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COLUMN: Dictionary.com's apt word of the year

Dictionary.com released Monday that its word of the year is complicit.

The word complicit is defined as “choosing to be involved in an illegal or questionable act, especially with others; having partnership or involvement in wrongdoing.”

Dictionary.com stated that 2017 has been defined by those on the wrong and right sides of being complicit. 

And as many can agree, 2017 seemed to be the year of lacking accountability, pervasiveness of immaturity, and a disposition of looking the other way when something wrong is happening.

In a negative sense, being complicit has the connotation of being a bystander or turning the other cheek on immoral acts. 

For example, the fallout from the 2016 election, the investigations of both the Trump and Clinton campaigns for election meddling and fraud has led to a large amount of top-ranking government officials exposed as complicit in illegal activities both within the United States and other countries. 

Other examples of complicity include the president’s lack of admonishment toward the organizers and participants of the Charlottesville, Virginia, rallies. 

Another example is Congress pushing a health care act that would systematically disenfranchise the lives of many lower- and middle-class citizens.

In addition, pushing harmful social norms, such as unrealistic female body image and a lack of serious punishment for sexual assault all fall into the bucket of complicity.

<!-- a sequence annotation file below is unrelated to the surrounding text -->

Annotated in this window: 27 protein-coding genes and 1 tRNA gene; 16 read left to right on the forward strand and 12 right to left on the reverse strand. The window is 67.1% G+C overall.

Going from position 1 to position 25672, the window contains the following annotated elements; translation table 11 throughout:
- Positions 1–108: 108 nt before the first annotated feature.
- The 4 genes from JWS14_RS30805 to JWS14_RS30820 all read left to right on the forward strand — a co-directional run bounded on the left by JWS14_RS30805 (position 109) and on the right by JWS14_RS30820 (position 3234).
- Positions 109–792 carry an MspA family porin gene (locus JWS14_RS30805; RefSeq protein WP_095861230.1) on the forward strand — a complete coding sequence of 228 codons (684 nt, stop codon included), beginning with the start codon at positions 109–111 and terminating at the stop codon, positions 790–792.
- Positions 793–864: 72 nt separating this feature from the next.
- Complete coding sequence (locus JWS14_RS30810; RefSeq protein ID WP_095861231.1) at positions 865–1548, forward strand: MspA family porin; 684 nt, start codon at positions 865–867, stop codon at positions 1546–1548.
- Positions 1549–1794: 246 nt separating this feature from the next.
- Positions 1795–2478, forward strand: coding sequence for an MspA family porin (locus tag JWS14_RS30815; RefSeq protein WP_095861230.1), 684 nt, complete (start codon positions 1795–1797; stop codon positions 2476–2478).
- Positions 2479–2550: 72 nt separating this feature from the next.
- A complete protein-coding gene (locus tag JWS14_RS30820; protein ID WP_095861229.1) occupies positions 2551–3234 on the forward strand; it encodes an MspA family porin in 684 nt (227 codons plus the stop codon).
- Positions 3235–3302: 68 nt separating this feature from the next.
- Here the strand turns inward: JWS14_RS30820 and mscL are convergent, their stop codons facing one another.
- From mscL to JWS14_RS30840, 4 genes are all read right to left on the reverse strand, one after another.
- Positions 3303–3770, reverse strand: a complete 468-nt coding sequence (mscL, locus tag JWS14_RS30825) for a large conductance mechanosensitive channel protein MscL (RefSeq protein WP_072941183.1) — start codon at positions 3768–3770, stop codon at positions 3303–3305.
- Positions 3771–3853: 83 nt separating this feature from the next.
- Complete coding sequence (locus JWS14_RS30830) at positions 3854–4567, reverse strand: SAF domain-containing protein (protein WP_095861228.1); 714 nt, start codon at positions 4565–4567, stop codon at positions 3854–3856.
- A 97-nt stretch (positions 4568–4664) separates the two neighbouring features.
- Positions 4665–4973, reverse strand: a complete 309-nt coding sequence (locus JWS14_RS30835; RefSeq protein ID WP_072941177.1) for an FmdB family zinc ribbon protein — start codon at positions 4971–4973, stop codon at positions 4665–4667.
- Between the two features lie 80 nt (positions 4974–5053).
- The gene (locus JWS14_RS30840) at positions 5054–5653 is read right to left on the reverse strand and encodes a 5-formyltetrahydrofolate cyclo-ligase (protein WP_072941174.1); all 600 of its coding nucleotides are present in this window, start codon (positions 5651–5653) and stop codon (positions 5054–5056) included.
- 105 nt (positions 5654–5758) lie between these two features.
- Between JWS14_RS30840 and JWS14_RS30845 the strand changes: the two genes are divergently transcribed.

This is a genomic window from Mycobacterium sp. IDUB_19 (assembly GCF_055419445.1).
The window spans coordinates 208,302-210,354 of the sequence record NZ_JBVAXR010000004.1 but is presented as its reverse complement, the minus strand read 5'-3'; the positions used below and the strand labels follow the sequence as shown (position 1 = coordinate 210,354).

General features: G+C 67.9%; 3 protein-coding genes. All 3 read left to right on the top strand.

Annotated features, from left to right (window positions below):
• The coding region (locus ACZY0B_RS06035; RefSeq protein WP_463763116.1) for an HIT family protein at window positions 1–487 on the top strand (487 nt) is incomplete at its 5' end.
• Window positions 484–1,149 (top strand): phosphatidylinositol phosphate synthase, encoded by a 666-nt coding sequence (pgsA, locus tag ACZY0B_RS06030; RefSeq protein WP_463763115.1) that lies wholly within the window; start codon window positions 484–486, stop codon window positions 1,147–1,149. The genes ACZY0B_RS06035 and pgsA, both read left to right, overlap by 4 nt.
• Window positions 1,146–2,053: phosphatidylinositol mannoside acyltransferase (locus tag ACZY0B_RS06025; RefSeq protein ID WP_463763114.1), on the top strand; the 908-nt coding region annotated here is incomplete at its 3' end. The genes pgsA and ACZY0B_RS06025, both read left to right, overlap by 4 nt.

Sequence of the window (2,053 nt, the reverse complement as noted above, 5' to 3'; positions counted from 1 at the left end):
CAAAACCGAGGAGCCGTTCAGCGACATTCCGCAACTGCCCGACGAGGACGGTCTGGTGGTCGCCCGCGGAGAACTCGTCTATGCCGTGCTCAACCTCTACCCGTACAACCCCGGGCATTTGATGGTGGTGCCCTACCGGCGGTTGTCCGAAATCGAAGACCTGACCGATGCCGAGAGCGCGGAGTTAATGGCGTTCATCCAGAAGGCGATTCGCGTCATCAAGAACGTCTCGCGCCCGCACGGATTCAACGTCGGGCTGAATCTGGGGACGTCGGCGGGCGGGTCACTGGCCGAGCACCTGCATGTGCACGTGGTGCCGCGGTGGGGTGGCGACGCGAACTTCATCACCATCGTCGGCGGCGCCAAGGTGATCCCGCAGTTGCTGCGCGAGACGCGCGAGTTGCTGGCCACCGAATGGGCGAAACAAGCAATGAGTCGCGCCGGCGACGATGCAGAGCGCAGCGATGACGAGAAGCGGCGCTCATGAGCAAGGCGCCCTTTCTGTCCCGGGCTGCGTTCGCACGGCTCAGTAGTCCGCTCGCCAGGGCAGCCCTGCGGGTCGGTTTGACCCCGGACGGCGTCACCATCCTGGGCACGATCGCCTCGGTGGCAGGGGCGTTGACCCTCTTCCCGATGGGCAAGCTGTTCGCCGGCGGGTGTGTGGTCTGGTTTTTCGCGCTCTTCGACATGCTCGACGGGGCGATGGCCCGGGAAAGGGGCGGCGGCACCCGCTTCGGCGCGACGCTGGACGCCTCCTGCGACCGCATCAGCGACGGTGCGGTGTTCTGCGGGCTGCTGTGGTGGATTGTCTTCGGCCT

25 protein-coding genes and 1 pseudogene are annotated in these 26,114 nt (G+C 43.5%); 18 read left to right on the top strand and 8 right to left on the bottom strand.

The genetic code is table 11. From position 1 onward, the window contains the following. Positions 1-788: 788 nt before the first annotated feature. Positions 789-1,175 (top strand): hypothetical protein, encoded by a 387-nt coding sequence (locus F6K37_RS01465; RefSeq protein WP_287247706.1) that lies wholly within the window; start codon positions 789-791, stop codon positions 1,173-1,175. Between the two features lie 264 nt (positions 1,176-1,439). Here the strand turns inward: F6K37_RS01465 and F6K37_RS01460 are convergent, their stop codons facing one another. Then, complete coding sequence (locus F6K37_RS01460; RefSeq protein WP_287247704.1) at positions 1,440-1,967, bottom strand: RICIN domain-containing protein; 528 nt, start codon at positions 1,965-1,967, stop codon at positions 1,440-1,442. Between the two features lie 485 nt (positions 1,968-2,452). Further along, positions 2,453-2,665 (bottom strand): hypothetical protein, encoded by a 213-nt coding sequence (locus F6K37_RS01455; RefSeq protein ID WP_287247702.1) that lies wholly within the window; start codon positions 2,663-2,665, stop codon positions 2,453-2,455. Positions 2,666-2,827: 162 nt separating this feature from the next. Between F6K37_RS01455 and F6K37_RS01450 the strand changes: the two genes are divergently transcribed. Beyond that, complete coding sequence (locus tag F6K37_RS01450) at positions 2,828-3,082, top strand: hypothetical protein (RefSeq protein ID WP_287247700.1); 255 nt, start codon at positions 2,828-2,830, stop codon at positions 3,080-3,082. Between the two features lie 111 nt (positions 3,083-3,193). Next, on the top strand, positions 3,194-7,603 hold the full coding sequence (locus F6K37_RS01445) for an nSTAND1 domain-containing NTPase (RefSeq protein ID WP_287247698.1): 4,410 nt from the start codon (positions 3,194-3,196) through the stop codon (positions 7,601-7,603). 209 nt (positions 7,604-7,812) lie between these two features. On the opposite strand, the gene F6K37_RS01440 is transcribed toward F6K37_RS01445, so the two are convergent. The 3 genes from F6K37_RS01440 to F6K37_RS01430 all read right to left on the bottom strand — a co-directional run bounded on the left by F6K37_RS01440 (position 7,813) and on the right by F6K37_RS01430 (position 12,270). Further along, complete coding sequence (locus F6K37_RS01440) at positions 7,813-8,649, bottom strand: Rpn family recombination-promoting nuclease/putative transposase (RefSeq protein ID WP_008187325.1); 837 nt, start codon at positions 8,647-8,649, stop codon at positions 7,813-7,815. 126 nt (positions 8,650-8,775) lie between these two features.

It seems the root of complicity can be traced to a lack of responsibility or ownership of one’s action. Being complicit requires a shirking of accountability or duty to other people because it is easier or provides personal gain. 

For a proper democracy to work, citizens have to care about one another and be held accountable for their actions. Not only political leaders but every citizen needs to stand up against illegal or immoral acts. 

That’s why in 2018 the word of the year our society should aim to reflect is “unite.” 

The definition of unite is to “come or bring together for a common purpose or action,” particularly in a political context. 

Uniting with others requires a maturity from both leaders and common citizens that 2017 has lacked. It requires us to have empathy for other people, be willing to consider different opinions and act not just for ourselves but for the common good. 

The positive stands in 2017 against complicity already show unification. 

For example, the #MeToo movement stands against complicity in sexual assault. 

The recent November elections, which resulted in the first transgender and Sikh candidates being elected to their respective offices, show a movement against complicity in white male candidates owning a large part of what is supposed to be a representative government. 

As Sen. Jeff Flake, R-Arizona, said in his resignation, “Silence can equal complicity.” 

In an era where the nation may feel more divided than ever, it is on us as citizens to mobilize and link up with other people for a common cause. This is necessary to fix our nation’s ills moving forward.


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